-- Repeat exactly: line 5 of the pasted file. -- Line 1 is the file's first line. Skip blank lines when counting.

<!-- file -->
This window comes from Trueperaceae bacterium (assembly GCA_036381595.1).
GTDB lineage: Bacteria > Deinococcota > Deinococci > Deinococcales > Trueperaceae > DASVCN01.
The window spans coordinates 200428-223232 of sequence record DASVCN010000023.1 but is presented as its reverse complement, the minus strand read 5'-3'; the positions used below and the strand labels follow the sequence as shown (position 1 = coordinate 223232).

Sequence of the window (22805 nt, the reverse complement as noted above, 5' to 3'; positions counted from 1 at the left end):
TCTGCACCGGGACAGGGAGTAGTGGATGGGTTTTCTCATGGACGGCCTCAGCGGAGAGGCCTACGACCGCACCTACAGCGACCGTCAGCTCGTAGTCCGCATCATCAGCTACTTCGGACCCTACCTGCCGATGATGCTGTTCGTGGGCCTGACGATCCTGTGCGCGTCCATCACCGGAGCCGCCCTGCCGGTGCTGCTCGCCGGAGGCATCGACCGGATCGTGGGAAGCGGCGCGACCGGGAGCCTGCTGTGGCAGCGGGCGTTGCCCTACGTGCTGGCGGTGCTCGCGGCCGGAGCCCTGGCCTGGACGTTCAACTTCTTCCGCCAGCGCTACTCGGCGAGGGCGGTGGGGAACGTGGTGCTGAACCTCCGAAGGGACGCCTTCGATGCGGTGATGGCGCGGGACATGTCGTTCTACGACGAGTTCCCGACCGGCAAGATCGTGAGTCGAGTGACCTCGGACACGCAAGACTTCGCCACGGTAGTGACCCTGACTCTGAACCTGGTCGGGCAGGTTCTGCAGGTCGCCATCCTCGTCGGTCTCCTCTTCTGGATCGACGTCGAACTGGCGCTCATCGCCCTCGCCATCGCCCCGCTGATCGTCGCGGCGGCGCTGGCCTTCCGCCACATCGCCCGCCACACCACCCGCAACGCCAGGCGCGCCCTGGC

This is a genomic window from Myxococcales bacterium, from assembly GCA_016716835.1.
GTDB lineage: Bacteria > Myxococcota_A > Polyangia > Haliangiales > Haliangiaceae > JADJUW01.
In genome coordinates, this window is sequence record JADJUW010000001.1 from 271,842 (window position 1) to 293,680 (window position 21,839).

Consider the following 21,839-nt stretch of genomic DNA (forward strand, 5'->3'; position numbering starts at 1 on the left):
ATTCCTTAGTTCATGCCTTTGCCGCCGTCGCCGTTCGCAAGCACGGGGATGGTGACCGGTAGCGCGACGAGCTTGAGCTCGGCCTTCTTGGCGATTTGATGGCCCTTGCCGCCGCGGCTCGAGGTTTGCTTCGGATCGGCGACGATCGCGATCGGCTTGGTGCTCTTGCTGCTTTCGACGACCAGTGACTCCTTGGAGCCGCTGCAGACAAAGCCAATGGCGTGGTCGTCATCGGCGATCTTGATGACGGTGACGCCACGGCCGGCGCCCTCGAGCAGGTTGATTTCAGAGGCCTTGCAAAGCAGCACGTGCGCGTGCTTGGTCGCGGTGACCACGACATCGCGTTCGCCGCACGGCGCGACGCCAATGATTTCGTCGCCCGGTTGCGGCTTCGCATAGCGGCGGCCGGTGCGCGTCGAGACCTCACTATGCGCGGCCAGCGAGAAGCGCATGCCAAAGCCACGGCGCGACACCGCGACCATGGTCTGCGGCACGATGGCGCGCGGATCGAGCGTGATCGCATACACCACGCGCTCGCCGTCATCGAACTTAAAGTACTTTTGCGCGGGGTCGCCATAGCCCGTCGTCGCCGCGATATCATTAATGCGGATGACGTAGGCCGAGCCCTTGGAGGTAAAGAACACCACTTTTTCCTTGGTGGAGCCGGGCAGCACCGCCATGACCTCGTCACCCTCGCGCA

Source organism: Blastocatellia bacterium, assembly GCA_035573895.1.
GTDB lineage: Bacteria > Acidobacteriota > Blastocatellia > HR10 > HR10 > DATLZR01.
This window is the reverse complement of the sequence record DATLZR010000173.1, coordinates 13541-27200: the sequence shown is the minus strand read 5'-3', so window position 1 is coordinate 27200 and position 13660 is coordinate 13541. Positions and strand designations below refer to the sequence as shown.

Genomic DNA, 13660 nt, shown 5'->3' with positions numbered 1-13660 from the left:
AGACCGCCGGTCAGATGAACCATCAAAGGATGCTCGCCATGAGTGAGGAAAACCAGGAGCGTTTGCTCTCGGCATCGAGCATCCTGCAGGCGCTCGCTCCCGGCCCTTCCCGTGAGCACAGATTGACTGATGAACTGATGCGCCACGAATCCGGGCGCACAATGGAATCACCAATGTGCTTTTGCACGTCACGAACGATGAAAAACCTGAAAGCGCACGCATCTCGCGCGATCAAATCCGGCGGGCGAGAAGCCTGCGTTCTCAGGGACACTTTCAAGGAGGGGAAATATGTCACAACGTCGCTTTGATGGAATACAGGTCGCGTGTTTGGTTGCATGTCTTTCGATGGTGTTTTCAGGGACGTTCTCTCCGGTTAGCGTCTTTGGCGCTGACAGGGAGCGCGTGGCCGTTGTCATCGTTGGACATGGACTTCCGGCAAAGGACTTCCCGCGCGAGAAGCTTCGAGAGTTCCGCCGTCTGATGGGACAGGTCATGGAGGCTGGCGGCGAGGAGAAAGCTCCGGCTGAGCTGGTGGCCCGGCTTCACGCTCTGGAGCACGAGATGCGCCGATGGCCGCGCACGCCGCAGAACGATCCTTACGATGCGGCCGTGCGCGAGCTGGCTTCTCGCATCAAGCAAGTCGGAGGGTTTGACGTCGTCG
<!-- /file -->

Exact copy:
TCTGCACCGGGACAGGGAGTAGTGGATGGGTTTTCTCATGGACGGCCTCAGCGGAGAGGCCTACGACCGCACCTACAGCGACCGTCAGCTCGTAGTCCGCATCATCAGCTACTTCGGACCCTACCTGCCGATGATGCTGTTCGTGGGCCTGACGATCCTGTGCGCGTCCATCACCGGAGCCGCCCTGCCGGTGCTGCTCGCCGGAGGCATCGACCGGATCGTGGGAAGCGGCGCGACCGGGAGCCTGCTGTGGCAGCGGGCGTTGCCCTACGTGCTGGCGGTGCTCGCGGCCGGAGCCCTGGCCTGGACGTTCAACTTCTTCCGCCAGCGCTACTCGGCGAGGGCGGTGGGGAACGTGGTGCTGAACCTCCGAAGGGACGCCTTCGATGCGGTGATGGCGCGGGACATGTCGTTCTACGACGAGTTCCCGACCGGCAAGATCGTGAGTCGAGTGACCTCGGACACGCAAGACTTCGCCACGGTAGTGACCCTGACTCTGAACCTGGTCGGGCAGGTTCTGCAGGTCGCCATCCTCGTCGGTCTCCTCTTCTGGATCGACGTCGAACTGGCGCTCATCGCCCTCGCCATCGCCCCGCTGATCGTCGCGGCGGCGCTGGCCTTCCGCCACATCGCCCGCCACACCACCCGCAACGCCAGGCGCGCCCTGGC